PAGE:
Monday, August 23, 2010

Who's Who?

This blog topic came to me both when I recently read live music producer Tom Jackson's latest article, "Are You a Sitcom or a Movie?" and when I saw the attached photo.  I recently spotted this picture in my subscription to a popular music industry trade publication.  One of the guys in the picture is a radio DJ, and the other one is an up-and-coming recording artist (I've cropped their faces out to protect the innocent).  Now I ask you, which guy is the DJ, and which one is the recording artist?  Kind of hard to tell, right?  I'm not going to give you the answer to my question because it's not the answer that matters.  It's the point I'm trying to make that does.

Now, how the recording artist is dressed in this picture wouldn’t have mattered if he was someone who’s already achieved notoriety, say for instance, Tim McGraw.  You would have automatically known which guy in the photo was the artist if it was Tim in the picture because Tim’s face is a “household face;” he is his own brand.  You know his face immediately when you see it.  

Now I know all too well that there are some events and appearances that artists need to dress down for, but they still have to find a way to stand out from everyone else, even if it includes just adding a signature accessory to their plain look of T-shirts and jeans.  Once they’ve reached the level of notoriety as say, Garth Brooks has, then they too can walk around in a hoodie, faded jeans, sneakers, and a ball cap if they want to.  That’s the standard look for Garth now (yawn…and sigh), but that’s not how he dressed when he first started out.  Back then, he had to look the part.  Now, he can dress however he wants to, and he does, even for some of his “out-of-retirement” performances.  

A good piece of advice for up-and-coming artists (and even for veterans like Garth…ah hem, you listening Garth?) is the advice shared in an ABC Primetime interview with the famous designer for music legends, Manuel.  "[Musicians] have to have respect for the public that pays to go see them," Manuel says.  "You’re going to entertain people.  You better dress up like an entertainer.”  It’s as simple as that.  Artists should give their audience the WOW factor they’re expecting when they pay their hard-earned cash to come see (yes, a live music event is to be heard AND seen!) their favorite musicians perform.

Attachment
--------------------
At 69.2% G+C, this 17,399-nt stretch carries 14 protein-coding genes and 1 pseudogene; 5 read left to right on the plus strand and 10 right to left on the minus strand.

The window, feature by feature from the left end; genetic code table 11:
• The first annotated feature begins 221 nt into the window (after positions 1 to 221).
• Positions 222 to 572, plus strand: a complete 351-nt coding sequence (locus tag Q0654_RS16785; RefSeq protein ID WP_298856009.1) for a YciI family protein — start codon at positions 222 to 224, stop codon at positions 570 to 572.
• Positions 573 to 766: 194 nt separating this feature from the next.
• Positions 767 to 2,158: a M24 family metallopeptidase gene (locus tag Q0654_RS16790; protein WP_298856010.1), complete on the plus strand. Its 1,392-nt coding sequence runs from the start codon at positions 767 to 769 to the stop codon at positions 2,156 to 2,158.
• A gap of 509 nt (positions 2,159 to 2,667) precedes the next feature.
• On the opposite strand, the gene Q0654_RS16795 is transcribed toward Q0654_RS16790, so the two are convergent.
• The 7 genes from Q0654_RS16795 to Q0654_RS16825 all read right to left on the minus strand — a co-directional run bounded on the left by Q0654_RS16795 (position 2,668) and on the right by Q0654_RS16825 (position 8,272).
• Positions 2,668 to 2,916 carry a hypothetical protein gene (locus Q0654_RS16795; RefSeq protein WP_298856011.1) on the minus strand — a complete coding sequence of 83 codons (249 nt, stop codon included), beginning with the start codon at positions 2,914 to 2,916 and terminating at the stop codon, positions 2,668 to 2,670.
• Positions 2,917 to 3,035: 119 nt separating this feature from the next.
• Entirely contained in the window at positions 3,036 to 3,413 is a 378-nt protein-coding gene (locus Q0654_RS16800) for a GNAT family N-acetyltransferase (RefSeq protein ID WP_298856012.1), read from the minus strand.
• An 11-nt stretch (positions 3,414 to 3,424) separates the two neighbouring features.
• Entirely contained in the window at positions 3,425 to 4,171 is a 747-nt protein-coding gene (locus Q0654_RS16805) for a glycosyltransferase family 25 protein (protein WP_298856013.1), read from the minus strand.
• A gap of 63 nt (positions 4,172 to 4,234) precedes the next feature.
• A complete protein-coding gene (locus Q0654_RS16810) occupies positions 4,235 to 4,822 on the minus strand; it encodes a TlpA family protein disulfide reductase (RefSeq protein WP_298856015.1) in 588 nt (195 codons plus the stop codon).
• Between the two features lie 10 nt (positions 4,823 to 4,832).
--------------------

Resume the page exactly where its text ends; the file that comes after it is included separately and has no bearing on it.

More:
Oh, and if you want to take a stab at which one is the DJ and which one is the artist...go ahead and do so in the comment section below.  I'm curious to know if the responses will be an even split or not.  If I get enough comments, maybe then I'll give you the correct answer!


  1. Well said Lori! I want to see something special when I go to hear an artist perform...I exPECT to see them to dress the part!

  2. No clue, really – but I have a 50-50 chance, right? DJ is on the left (he did a fundraiser and is wearing the T-shirt to show it.) You are so right about being careful how you present yourself! Your "audience" relies on the visual much more than you realize.

  3. Interesting and very true. Good advice to those in the industry!


We've moved! Click here to be re-directed.